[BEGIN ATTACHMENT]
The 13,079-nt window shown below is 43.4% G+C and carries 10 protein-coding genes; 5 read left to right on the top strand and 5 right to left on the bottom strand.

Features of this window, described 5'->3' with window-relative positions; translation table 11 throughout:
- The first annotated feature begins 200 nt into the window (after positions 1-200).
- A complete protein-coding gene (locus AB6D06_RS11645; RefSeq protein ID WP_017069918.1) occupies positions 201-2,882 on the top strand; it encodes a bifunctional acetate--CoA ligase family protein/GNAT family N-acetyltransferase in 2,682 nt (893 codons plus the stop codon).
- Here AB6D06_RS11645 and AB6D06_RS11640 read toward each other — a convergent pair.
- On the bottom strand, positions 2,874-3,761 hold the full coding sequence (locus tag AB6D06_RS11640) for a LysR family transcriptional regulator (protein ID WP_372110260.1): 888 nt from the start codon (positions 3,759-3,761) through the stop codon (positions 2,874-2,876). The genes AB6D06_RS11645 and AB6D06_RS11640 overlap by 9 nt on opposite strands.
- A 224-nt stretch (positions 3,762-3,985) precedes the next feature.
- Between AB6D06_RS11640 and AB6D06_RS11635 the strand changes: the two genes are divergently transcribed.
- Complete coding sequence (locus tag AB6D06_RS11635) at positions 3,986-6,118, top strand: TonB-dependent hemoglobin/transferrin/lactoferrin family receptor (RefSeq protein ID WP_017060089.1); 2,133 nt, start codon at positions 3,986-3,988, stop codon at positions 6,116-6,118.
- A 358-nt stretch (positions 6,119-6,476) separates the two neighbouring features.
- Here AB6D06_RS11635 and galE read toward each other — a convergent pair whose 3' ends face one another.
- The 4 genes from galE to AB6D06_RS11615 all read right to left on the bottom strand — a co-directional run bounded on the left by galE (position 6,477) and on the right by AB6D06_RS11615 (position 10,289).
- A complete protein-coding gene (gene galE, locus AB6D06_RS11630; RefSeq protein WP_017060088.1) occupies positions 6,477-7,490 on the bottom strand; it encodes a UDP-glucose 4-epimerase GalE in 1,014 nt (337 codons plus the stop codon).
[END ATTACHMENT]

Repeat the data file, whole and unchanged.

The 13,079-nt window shown below is 43.4% G+C and carries 10 protein-coding genes; 5 read left to right on the top strand and 5 right to left on the bottom strand.

Features of this window, described 5'->3' with window-relative positions; translation table 11 throughout:
- The first annotated feature begins 200 nt into the window (after positions 1-200).
- A complete protein-coding gene (locus AB6D06_RS11645; RefSeq protein ID WP_017069918.1) occupies positions 201-2,882 on the top strand; it encodes a bifunctional acetate--CoA ligase family protein/GNAT family N-acetyltransferase in 2,682 nt (893 codons plus the stop codon).
- Here AB6D06_RS11645 and AB6D06_RS11640 read toward each other — a convergent pair.
- On the bottom strand, positions 2,874-3,761 hold the full coding sequence (locus tag AB6D06_RS11640) for a LysR family transcriptional regulator (protein ID WP_372110260.1): 888 nt from the start codon (positions 3,759-3,761) through the stop codon (positions 2,874-2,876). The genes AB6D06_RS11645 and AB6D06_RS11640 overlap by 9 nt on opposite strands.
- A 224-nt stretch (positions 3,762-3,985) precedes the next feature.
- Between AB6D06_RS11640 and AB6D06_RS11635 the strand changes: the two genes are divergently transcribed.
- Complete coding sequence (locus tag AB6D06_RS11635) at positions 3,986-6,118, top strand: TonB-dependent hemoglobin/transferrin/lactoferrin family receptor (RefSeq protein ID WP_017060089.1); 2,133 nt, start codon at positions 3,986-3,988, stop codon at positions 6,116-6,118.
- A 358-nt stretch (positions 6,119-6,476) separates the two neighbouring features.
- Here AB6D06_RS11635 and galE read toward each other — a convergent pair whose 3' ends face one another.
- The 4 genes from galE to AB6D06_RS11615 all read right to left on the bottom strand — a co-directional run bounded on the left by galE (position 6,477) and on the right by AB6D06_RS11615 (position 10,289).
- A complete protein-coding gene (gene galE, locus AB6D06_RS11630; RefSeq protein WP_017060088.1) occupies positions 6,477-7,490 on the bottom strand; it encodes a UDP-glucose 4-epimerase GalE in 1,014 nt (337 codons plus the stop codon).